PSC = Political Science SOC = Sociology HIS = History
PHIL = Philosophy RD = Research Design M = Methods Course
Fall 2018 Course Descriptions
Sanford Schram – Politics of Neoliberalism (AP)
PSC 82609 – 4 credits
Monday 4:15pm – 6:15pm
An examination of neoliberalism as today's default logic for choice making across all spheres of society, on the collective as well as individual level. Historical background provided on the genealogy of neoliberalism as a theoretical perspective and ideological orientation. Focus is on neoliberalism's influence in the current period in structuring relationships between politics and economics, specifically state-market relations and most especially public policymaking. The marketization of the state is examined in depth. Prognosis for change and strategies for responses for conducting politics and making public policy in an age of neoliberalism. Seminar format with student led-discussion and independent term paper projects.
Brian Arbour – American Politics: Theories & Core Concepts (AP)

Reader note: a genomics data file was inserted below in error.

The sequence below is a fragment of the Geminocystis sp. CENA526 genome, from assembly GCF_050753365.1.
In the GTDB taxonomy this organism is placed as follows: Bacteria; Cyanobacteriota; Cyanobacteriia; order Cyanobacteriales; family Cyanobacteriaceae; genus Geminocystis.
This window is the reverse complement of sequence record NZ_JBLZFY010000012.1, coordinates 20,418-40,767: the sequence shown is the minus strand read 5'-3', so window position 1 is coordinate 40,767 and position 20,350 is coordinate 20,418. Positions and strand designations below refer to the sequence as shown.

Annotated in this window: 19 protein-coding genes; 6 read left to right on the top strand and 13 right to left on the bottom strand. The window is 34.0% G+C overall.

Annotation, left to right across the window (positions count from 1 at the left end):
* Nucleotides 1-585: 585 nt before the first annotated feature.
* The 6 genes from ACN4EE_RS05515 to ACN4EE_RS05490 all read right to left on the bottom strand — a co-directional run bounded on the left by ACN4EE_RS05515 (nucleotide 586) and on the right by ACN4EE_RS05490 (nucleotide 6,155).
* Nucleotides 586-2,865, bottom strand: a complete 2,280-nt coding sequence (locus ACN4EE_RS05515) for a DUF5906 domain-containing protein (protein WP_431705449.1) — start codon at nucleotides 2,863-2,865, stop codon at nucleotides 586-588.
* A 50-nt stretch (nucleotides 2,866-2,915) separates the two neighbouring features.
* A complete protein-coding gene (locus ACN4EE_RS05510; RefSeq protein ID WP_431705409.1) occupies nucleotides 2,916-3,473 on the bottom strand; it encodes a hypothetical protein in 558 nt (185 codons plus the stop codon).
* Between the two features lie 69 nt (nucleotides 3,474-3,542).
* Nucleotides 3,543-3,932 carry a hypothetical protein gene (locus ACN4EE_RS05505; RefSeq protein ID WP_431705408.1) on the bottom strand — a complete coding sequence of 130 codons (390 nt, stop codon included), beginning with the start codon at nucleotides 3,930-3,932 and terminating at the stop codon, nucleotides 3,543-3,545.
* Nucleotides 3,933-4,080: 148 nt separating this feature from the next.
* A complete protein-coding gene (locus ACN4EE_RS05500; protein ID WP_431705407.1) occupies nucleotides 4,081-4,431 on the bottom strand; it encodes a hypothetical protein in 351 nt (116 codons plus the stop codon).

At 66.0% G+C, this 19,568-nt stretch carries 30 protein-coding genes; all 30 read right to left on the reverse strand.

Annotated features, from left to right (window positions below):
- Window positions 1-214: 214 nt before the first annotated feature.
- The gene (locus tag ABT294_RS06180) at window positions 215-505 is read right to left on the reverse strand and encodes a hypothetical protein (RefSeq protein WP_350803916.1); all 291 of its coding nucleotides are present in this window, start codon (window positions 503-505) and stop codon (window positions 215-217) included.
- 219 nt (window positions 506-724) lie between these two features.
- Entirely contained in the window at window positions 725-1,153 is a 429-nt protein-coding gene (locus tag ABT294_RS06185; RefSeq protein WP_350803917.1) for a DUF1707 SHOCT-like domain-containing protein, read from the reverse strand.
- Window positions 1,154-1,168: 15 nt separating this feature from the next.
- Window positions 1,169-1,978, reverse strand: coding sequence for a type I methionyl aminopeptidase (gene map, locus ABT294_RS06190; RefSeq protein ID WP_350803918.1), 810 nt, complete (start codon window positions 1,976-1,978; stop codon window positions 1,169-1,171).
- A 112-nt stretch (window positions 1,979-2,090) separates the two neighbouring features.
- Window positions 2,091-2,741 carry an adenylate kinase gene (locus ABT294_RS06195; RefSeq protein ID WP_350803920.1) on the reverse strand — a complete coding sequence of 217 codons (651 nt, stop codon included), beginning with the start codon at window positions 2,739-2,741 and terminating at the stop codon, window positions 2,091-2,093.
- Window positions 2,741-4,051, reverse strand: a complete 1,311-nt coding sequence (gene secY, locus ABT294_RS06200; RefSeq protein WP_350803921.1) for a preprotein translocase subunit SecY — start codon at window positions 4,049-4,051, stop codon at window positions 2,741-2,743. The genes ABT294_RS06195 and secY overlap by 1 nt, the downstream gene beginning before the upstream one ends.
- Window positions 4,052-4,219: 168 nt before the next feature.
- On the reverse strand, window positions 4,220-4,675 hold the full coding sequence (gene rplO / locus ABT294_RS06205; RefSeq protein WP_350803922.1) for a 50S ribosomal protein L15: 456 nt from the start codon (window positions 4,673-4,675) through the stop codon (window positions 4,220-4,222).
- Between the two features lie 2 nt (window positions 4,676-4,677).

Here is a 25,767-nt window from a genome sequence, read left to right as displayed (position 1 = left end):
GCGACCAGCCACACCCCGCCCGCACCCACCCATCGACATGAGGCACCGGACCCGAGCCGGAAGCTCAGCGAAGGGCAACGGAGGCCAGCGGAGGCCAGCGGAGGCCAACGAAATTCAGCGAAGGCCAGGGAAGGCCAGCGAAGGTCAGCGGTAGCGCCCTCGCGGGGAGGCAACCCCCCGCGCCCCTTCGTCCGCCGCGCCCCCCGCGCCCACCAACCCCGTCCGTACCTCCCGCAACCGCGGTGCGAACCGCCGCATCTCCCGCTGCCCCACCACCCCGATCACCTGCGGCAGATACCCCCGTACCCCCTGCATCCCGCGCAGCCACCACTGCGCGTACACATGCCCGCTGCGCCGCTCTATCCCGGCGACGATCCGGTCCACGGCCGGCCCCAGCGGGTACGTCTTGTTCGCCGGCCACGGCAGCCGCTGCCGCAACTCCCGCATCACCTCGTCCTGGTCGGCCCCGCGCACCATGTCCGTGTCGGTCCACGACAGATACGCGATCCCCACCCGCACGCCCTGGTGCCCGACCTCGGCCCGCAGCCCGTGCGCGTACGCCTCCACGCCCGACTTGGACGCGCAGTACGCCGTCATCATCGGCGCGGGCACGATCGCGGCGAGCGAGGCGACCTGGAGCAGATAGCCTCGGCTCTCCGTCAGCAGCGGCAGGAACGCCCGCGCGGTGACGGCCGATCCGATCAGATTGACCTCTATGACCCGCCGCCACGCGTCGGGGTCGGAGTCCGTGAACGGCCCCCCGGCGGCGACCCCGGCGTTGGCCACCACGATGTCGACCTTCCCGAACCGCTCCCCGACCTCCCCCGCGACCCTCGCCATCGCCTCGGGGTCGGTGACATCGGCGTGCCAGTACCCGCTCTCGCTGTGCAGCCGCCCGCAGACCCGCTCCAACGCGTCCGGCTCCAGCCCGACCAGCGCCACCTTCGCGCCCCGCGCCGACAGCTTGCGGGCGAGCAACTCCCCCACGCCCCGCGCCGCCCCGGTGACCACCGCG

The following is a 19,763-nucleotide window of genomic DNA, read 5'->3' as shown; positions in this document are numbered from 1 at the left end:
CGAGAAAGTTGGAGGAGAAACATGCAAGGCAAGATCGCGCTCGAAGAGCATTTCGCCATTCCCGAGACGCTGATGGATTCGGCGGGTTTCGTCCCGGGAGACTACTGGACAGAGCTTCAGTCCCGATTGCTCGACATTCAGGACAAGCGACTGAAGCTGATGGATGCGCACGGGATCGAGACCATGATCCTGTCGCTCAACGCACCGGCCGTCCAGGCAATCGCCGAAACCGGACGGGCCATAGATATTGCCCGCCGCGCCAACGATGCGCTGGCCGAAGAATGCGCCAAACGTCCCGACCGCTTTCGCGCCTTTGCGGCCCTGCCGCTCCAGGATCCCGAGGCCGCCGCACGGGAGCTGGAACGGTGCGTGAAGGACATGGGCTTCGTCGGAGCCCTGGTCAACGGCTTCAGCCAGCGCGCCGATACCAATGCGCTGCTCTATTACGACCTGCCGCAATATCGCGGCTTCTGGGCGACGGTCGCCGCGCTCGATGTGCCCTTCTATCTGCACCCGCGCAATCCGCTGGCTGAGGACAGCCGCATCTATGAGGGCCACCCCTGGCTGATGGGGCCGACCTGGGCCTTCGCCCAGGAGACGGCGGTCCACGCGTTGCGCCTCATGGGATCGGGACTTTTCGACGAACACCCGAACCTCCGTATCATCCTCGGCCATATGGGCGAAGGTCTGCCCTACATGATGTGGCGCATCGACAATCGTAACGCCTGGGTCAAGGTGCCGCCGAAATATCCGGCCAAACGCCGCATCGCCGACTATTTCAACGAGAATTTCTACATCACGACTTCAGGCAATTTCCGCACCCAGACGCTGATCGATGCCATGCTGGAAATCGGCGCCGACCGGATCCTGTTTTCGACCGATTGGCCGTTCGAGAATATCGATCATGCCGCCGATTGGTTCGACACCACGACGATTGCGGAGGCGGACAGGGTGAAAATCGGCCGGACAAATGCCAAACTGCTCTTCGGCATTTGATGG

PSC 72000 – 4 credits
Monday 6:30pm – 8:30pm
This seminar surveys the major scholarly debates in the study of American politics today. It draws on prominent theoretical perspectives for understanding empirical issues regarding: (1) the history of American political development; (2) the constitutional and institutional structure of American government in its contemporary form; (3) the structure of power and the behavior of political elites; and (4) ordinary people’s political behavior as manifested in studies of public opinion and political participation broadly construed. As a seminar, the course emphasizes dialogue about assigned readings. Students are to be active participants in the conversation. The course is designed to help students prepare for the doctoral exam in American politics and to acquire the background to teach American politics at the undergraduate level. The course will regularly address issues in contemporary American politics and how the literature on American politics addresses these issues.
Susan Woodward – Basic Theories & Concepts in Comparative Politics (CP)
PSC 77901 – 3 credits
Tuesday 4:15pm – 6:15pm